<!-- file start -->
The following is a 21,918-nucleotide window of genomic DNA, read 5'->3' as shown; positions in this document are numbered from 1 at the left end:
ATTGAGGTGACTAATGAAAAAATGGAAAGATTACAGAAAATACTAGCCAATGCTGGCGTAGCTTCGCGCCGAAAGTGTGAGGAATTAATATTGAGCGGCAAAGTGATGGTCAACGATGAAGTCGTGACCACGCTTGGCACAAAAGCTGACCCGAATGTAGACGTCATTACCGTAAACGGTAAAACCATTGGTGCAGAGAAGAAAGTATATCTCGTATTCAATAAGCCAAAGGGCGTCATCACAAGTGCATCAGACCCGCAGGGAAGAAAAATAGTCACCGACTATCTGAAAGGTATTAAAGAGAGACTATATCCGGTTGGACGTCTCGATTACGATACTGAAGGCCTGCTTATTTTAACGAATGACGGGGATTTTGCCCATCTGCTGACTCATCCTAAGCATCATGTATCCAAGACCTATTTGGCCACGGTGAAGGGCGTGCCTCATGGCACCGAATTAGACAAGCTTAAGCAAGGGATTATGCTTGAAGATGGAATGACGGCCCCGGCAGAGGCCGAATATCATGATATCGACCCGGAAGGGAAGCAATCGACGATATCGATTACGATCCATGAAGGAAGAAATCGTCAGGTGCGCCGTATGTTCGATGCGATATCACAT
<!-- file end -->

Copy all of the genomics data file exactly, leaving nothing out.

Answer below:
The following is a 21,918-nucleotide window of genomic DNA, read 5'->3' as shown; positions in this document are numbered from 1 at the left end:
ATTGAGGTGACTAATGAAAAAATGGAAAGATTACAGAAAATACTAGCCAATGCTGGCGTAGCTTCGCGCCGAAAGTGTGAGGAATTAATATTGAGCGGCAAAGTGATGGTCAACGATGAAGTCGTGACCACGCTTGGCACAAAAGCTGACCCGAATGTAGACGTCATTACCGTAAACGGTAAAACCATTGGTGCAGAGAAGAAAGTATATCTCGTATTCAATAAGCCAAAGGGCGTCATCACAAGTGCATCAGACCCGCAGGGAAGAAAAATAGTCACCGACTATCTGAAAGGTATTAAAGAGAGACTATATCCGGTTGGACGTCTCGATTACGATACTGAAGGCCTGCTTATTTTAACGAATGACGGGGATTTTGCCCATCTGCTGACTCATCCTAAGCATCATGTATCCAAGACCTATTTGGCCACGGTGAAGGGCGTGCCTCATGGCACCGAATTAGACAAGCTTAAGCAAGGGATTATGCTTGAAGATGGAATGACGGCCCCGGCAGAGGCCGAATATCATGATATCGACCCGGAAGGGAAGCAATCGACGATATCGATTACGATCCATGAAGGAAGAAATCGTCAGGTGCGCCGTATGTTCGATGCGATATCACAT